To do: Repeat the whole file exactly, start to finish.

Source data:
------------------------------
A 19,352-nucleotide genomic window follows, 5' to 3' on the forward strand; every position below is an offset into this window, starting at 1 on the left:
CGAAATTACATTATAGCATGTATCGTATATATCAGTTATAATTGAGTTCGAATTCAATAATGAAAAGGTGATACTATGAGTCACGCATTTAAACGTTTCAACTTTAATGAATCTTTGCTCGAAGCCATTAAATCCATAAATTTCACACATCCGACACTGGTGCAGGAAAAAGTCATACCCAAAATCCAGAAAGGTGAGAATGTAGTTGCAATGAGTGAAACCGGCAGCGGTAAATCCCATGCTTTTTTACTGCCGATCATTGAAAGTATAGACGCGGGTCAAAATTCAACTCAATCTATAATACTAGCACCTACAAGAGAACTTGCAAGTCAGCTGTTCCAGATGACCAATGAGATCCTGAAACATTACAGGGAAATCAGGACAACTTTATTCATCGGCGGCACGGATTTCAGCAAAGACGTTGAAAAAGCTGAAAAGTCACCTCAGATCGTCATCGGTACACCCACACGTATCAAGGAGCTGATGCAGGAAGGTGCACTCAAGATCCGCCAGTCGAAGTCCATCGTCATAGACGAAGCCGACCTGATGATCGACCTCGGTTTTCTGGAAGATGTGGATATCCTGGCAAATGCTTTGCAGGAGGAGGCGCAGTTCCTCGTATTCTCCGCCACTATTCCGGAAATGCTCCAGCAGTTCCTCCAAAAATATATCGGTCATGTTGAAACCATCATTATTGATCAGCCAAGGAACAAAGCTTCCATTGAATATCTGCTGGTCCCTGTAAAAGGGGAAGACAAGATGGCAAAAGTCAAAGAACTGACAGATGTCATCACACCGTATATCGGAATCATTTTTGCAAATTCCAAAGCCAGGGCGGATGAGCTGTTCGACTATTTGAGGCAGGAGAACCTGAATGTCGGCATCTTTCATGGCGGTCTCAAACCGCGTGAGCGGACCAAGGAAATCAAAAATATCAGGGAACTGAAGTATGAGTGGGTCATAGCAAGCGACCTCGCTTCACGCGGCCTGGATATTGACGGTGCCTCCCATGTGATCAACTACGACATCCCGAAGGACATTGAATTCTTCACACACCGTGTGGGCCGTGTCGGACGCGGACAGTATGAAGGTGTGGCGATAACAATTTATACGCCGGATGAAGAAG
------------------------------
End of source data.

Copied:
A 19,352-nucleotide genomic window follows, 5' to 3' on the forward strand; every position below is an offset into this window, starting at 1 on the left:
CGAAATTACATTATAGCATGTATCGTATATATCAGTTATAATTGAGTTCGAATTCAATAATGAAAAGGTGATACTATGAGTCACGCATTTAAACGTTTCAACTTTAATGAATCTTTGCTCGAAGCCATTAAATCCATAAATTTCACACATCCGACACTGGTGCAGGAAAAAGTCATACCCAAAATCCAGAAAGGTGAGAATGTAGTTGCAATGAGTGAAACCGGCAGCGGTAAATCCCATGCTTTTTTACTGCCGATCATTGAAAGTATAGACGCGGGTCAAAATTCAACTCAATCTATAATACTAGCACCTACAAGAGAACTTGCAAGTCAGCTGTTCCAGATGACCAATGAGATCCTGAAACATTACAGGGAAATCAGGACAACTTTATTCATCGGCGGCACGGATTTCAGCAAAGACGTTGAAAAAGCTGAAAAGTCACCTCAGATCGTCATCGGTACACCCACACGTATCAAGGAGCTGATGCAGGAAGGTGCACTCAAGATCCGCCAGTCGAAGTCCATCGTCATAGACGAAGCCGACCTGATGATCGACCTCGGTTTTCTGGAAGATGTGGATATCCTGGCAAATGCTTTGCAGGAGGAGGCGCAGTTCCTCGTATTCTCCGCCACTATTCCGGAAATGCTCCAGCAGTTCCTCCAAAAATATATCGGTCATGTTGAAACCATCATTATTGATCAGCCAAGGAACAAAGCTTCCATTGAATATCTGCTGGTCCCTGTAAAAGGGGAAGACAAGATGGCAAAAGTCAAAGAACTGACAGATGTCATCACACCGTATATCGGAATCATTTTTGCAAATTCCAAAGCCAGGGCGGATGAGCTGTTCGACTATTTGAGGCAGGAGAACCTGAATGTCGGCATCTTTCATGGCGGTCTCAAACCGCGTGAGCGGACCAAGGAAATCAAAAATATCAGGGAACTGAAGTATGAGTGGGTCATAGCAAGCGACCTCGCTTCACGCGGCCTGGATATTGACGGTGCCTCCCATGTGATCAACTACGACATCCCGAAGGACATTGAATTCTTCACACACCGTGTGGGCCGTGTCGGACGCGGACAGTATGAAGGTGTGGCGATAACAATTTATACGCCGGATGAAGAAG